MusicMusic Features

R.E.M.’s Mike Mills on Big Star, Baseball and the Music Biz

R.E.M. bid farewell in 2011, but bassist Mike Mills has not slowed down. In addition to touring as a member of singer-songwriter Joseph Arthur’s backing band, he contributes writing and guitar duties to The Baseball Project (alongside former bandmate Peter Buck), and is currently working on a “violin rock band concerto” with an unnamed collaborator in Athens. “It’s busy times,” says Mills with a chuckle. “In some ways, it’s more busy. R.E.M. would take a year or two off, and I haven’t taken a year off in a while.”

Mills returns to Athens Saturday, Nov. 8, when a supergroup celebrating the power-pop band Big Star’s enigmatic Third/Sister Lovers plays as part of the Slingshot Festival and UGA Spotlight on the Arts’ free outdoor concert on College Square. (For more on the concert, click here, and read Blake Aued’s Big Star essay here.)

Flagpole caught up with Mills on a grey day over a cup of tea.

Flagpole: Do you remember when and where you first heard Big Star?

Mike Mills: At the church, when Peter [Buck] and Michael [Stipe] and Bill [Berry] were living there, and I was more or less living there. Peter was showing us his record collection, and there was all this stuff I hadn’t heard. And there was Big Star. I didn’t like Third right away. It takes a bit of listening to appreciate what’s going on there. But it’s pretty powerful stuff.

FP: Do you think of them as an influence on R.E.M.?

MM: They’re an influence in the sense that—we never tried to make a song that sounded like any of theirs, we never tried to write like them at all. Simply in the sense of trying to create a record, to make an album that was as strong, top to bottom, as the first or second Big Star records. It wasn’t like we sat around and thought about that in the studio, but somewhere in the back of our minds, it was, “It sure would be nice to make a record that good.” There were a lot of bands we were listening to and enjoying, but we weren’t trying to sound like anybody. But just in terms of knowing what we could accomplish as a four-piece band—that’s a pretty good bar to go after.

FP: What did you think of Nothing Can Hurt Me, the Big Star documentary?

MM: I thought it was great. It was a very loving and kind overview of what happened to them and what they went through. They’re sort of the epitome of the great band/no luck [situation]. They put out two of the best records ever made, and nobody ever heard them… It’s really the archetypal version of that story.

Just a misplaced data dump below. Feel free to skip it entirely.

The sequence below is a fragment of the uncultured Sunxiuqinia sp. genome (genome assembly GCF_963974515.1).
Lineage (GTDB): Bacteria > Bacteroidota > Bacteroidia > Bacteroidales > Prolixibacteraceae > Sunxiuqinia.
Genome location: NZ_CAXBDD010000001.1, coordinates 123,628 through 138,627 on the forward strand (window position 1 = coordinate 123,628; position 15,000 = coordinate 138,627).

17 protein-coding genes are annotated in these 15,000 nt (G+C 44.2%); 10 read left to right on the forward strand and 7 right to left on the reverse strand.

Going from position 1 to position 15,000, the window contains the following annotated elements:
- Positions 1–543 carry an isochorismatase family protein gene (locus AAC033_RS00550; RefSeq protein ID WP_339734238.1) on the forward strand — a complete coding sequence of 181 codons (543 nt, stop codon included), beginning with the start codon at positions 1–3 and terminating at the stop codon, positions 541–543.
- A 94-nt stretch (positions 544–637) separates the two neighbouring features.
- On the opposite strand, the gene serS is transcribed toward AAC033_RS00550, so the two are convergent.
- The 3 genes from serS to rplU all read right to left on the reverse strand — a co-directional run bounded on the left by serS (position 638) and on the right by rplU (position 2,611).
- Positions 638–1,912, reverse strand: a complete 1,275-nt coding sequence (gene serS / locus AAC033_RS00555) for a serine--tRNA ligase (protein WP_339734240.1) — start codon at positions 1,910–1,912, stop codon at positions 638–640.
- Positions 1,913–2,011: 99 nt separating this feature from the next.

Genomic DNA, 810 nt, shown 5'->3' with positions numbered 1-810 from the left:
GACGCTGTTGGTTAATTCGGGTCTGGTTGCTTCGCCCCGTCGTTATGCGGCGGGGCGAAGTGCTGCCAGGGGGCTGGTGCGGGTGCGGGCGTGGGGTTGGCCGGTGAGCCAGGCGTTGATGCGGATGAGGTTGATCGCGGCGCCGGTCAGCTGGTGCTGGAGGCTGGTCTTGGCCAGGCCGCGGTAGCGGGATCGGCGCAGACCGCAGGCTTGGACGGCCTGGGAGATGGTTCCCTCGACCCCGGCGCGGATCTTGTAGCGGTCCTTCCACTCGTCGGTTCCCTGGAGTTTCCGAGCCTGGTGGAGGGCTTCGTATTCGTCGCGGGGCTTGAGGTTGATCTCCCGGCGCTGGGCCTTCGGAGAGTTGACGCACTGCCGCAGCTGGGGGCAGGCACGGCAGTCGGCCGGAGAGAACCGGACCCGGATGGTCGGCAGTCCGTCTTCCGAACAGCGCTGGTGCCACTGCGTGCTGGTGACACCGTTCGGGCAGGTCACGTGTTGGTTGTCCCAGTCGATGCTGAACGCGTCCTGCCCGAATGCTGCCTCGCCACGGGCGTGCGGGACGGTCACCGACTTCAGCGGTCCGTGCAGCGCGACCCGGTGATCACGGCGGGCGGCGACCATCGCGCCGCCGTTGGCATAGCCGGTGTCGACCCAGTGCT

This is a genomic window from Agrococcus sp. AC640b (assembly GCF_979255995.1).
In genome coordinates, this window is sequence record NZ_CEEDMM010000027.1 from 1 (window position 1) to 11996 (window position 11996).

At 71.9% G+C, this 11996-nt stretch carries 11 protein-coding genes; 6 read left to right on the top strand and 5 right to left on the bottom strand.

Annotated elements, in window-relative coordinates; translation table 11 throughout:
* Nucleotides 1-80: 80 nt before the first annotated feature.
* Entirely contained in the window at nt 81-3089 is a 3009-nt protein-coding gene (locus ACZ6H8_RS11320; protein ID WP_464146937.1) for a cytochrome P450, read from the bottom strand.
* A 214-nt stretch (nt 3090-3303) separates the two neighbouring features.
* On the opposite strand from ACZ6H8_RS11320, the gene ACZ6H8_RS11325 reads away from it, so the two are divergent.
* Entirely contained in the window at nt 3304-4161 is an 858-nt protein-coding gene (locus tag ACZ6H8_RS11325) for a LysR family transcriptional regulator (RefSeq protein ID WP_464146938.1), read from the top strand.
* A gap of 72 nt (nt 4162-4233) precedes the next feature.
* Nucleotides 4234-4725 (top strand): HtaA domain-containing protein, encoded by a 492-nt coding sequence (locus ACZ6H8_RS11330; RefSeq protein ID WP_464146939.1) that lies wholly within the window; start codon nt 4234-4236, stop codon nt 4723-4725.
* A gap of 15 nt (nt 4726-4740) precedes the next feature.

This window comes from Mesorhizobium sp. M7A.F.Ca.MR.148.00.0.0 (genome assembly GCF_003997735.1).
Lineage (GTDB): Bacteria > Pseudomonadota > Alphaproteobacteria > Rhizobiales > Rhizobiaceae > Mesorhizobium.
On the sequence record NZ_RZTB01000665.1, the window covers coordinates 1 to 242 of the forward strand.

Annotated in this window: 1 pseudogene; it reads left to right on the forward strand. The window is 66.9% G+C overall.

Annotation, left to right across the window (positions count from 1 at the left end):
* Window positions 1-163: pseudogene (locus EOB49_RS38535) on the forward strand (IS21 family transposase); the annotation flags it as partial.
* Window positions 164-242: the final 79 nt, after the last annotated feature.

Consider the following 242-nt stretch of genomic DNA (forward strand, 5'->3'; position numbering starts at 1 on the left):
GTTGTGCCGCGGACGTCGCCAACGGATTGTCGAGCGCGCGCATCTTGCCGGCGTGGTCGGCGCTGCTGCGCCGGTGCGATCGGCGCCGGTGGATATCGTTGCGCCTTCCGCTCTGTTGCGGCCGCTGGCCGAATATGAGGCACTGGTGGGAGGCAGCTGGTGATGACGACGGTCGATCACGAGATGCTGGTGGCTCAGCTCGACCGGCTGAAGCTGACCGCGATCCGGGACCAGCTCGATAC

FP: How did the tribute come together?

MM: Ken Stringfellow and Jon Auer had been playing with Alex [Chilton] and Jody [Stephens] as the Posies for some time, and they were gonna do a show at South by Southwest, and I was going to that show anyway. A week before that, Alex died. So Jody called me and said, “Will you come to what is now a memorial show?” and I said, “Of course.” Right about that time, Chris Stamey had relocated the charts to the strings for Third, and he was planning on doing something with Alex, anyway…

It’s not exactly a tribute; it’s not exactly a reproduction. I guess “tribute” is as close as anything. But it’s a celebration, really… It’s music we love, and it’s a way for us to share music we love with other people who love it, or other people who might not have had the chance to discover it. This way, we can bring it to people and let them see if they like it. Because it’s not a known record. Big Star in general deserves a better hearing than they got. The third record’s not for everybody. It’s a difficult record, in many ways. But it’s very rewarding when you get to it. And to see that the beauty of it stands up in being played by all these other people—it lets you know there’s a lot of quality there.

Guys like David Lowery are out there fighting the good fight, but they’re up against practical economic reality.

FP: What’s it like for you, after such a long career playing your own music, to do something like the Big Star band? Is it freeing?

MM: Oh, yeah. The music is the center of attention in this band. It’s easy to stay in the back and have fun and relax. Certainly you wanna do it right, but it’s not the pressure of going out and playing your own songs to 50,000 people. It’s a lot more relaxed. I get wound up—we wanna do this right, and we work really hard at it—but yeah, as a labor of love rather than a labor of work; it’s easier to relax and have fun.

Plus, the music’s really fun to play. You wouldn’t think that, listening to some of the songs on Third, but even the sad stuff—all the people that sing with us interpret the music extremely well. For me, as a bass player, I get to sit in the back and watch. It’s very enjoyable.